Here I am at my tiniest. The hilarious thing about this photo is that I actually felt bloated that day. There are no photos of my bad skin, I’ve photo shopped or deleted everything that showed it. My legs were covered in ugly spider veins that popped up randomly when I was 22. You also can’t see my very prominent collar bones and ribs. But, look, I’m a model!

Thin Drea

Years later, after an avalanche of health problems, I realized I had what seemed to be Celiac disease. Wasting away is common with this condition, because your immune system attacks your intestines, damaging them and impairing your ability to absorb your food. That’s why I could eat and eat and not gain weight. It just went right though me (literally.. I know, TMI)
Going on a strictly gluten free Paleo diet helped heal my gut, and my skin and hair were suddenly healthy. I started putting on weight too, partially from being able to absorb things, and partially due to the arthritis and spinal damage that was the consequence of my unintentional malnutrition. I couldn’t exercise or dance very much, even walks around the neighborhood were sometimes interrupted by excruciating muscle cramps in my legs.

Eventually I got healthy enough to exercise more, but the weight stuck on. After years of malnutrition, I felt like my body just wouldn’t have it if I dieted in the least. I practically wanted to inhale tons of nutritious food, my brain, nervous system and whole body were still recovering from the debilitating crap I’d been through. If I felt like I needed a second bowl of stew, I ate it. I listened to my instincts instead of Weight Watchers point system.

Because of this, and my fabulously pear-shaped body, I went up 4 pant sizes in 2 years. The booty blossomed, so to speak!

At this point, I should have been celebrating my new found health, and relishing in my new womanly body. Honestly, and this is hard for me to admit because I am trained to be the super-duper body positive feminist… Instead of celebrating, I was distressed and disgusted, and a part of me was wishing I was still a malnourished waif.

I tried my very best to overcome my programming and give myself positive affirmations, even when my favorite pants would no longer zip up, or my underwear got too tight around the thighs. My girlfriends exclaimed positively about my newly grown booty, but my partner at the time wasn’t so supportive. It came out in therapy that he was less attracted to me now that I’d gained weight, and I still remember the disgusted looks he gave me when I ate things he disapproved of.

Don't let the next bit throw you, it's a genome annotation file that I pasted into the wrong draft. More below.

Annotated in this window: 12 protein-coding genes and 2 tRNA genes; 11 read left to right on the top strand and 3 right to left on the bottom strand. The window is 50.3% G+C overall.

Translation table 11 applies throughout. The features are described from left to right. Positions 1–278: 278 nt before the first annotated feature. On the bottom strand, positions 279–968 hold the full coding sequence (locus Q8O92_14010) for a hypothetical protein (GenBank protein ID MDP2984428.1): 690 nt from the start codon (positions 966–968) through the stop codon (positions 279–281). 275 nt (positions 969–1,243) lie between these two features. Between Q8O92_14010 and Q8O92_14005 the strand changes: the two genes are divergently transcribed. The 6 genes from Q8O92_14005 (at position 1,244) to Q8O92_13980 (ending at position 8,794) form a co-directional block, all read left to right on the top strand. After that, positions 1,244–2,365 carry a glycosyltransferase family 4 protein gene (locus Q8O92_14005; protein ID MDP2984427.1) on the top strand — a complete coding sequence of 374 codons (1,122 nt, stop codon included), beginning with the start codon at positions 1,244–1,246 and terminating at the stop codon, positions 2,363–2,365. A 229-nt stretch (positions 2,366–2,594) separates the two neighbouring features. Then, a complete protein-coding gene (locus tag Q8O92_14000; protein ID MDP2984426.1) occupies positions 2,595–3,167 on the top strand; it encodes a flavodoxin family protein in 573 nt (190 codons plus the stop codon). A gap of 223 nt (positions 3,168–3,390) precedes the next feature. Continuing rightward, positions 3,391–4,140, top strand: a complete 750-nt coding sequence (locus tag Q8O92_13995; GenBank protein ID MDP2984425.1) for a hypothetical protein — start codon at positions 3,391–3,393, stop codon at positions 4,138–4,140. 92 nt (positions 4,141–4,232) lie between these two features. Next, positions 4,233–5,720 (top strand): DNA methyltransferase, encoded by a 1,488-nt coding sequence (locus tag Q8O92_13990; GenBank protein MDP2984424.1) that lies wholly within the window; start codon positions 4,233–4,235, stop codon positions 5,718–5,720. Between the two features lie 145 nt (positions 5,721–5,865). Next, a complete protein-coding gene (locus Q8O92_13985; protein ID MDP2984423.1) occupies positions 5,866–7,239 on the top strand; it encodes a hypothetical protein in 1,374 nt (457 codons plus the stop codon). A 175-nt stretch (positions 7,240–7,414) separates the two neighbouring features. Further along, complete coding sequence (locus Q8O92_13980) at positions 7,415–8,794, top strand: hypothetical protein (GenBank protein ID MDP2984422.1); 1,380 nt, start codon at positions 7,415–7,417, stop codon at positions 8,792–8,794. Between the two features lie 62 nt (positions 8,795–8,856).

Part of me felt like crawling deep, deep inside myself and never coming out again. The other part of me enjoyed snacking on wedges of cheese in front of him as a big “fuck you”.

I tried so hard to counter-balance this negativity with more affirming things. I started a Pintrest page with gorgeous pictures of curvy women:

And I listened to things like this, which soothed my soul:

“Love your body the way your mother loved your baby feet.”

And what’s totally ridiculous about all of this is that I am still, even at my heaviest, technically not overweight for my height. Yeah, I wear size large bottoms, but I am, actually, perfectly healthy.

Sometimes I think about dieting, but I don’t want to. I eat really healthy food, and I hate feeling like I’m starving. So I’ll just have a full serving of dinner and my glass of wine and be happy and chubby.

Rad things about my weight gain:
My skin looks WAY better, and I actually look younger than I did at 27, I think. I still get carded regularly at 34.
I finally gained enough for my boobs to get bigger! My boyfriend keeps laughing at me cuz I am constantly staring at and/or playing with them.

So, yeah, that’s my body image story. I’m still struggling, but trying hard to accept myself. Now that I am performing with Black Magdalene, it’s an even bigger curve ball, cuz now I see pictures of my belly on stage and I just want to cringe. But I’m trying not to. I’m trying to love it, dimples and all.

There is no one cure-all for the body image bullshit we have to deal with. Belly dance won’t make it magically go away, but, I think it does help. Supportive people help. Loving yourself helps. Being good to your body helps.

Love the belly, it loves you.



Black Magdelene


One thought on “About The Belly: Dance and Body Image”

Leave a Reply

Fill in your details below or click an icon to log in:

WordPress.com Logo

You are commenting using your WordPress.com account. Log Out / Change )

Twitter picture

You are commenting using your Twitter account. Log Out / Change )

Facebook photo

You are commenting using your Facebook account. Log Out / Change )

Google+ photo

You are commenting using your Google+ account. Log Out / Change )

Connecting to %s